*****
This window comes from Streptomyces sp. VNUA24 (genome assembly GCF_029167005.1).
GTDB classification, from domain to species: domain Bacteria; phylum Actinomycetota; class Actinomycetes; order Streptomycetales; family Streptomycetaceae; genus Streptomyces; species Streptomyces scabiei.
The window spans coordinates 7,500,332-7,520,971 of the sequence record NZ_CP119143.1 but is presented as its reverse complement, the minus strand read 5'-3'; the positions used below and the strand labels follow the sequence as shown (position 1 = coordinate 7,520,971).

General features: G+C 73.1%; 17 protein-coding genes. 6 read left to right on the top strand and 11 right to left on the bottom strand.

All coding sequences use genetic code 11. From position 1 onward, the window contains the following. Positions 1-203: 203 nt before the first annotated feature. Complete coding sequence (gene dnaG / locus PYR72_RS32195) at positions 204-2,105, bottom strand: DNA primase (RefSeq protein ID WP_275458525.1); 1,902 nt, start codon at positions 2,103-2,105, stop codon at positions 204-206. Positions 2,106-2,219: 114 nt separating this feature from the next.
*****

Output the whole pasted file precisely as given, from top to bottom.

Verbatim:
This window comes from Streptomyces sp. VNUA24 (genome assembly GCF_029167005.1).
GTDB classification, from domain to species: domain Bacteria; phylum Actinomycetota; class Actinomycetes; order Streptomycetales; family Streptomycetaceae; genus Streptomyces; species Streptomyces scabiei.
The window spans coordinates 7,500,332-7,520,971 of the sequence record NZ_CP119143.1 but is presented as its reverse complement, the minus strand read 5'-3'; the positions used below and the strand labels follow the sequence as shown (position 1 = coordinate 7,520,971).

General features: G+C 73.1%; 17 protein-coding genes. 6 read left to right on the top strand and 11 right to left on the bottom strand.

All coding sequences use genetic code 11. From position 1 onward, the window contains the following. Positions 1-203: 203 nt before the first annotated feature. Complete coding sequence (gene dnaG / locus PYR72_RS32195) at positions 204-2,105, bottom strand: DNA primase (RefSeq protein ID WP_275458525.1); 1,902 nt, start codon at positions 2,103-2,105, stop codon at positions 204-206. Positions 2,106-2,219: 114 nt separating this feature from the next.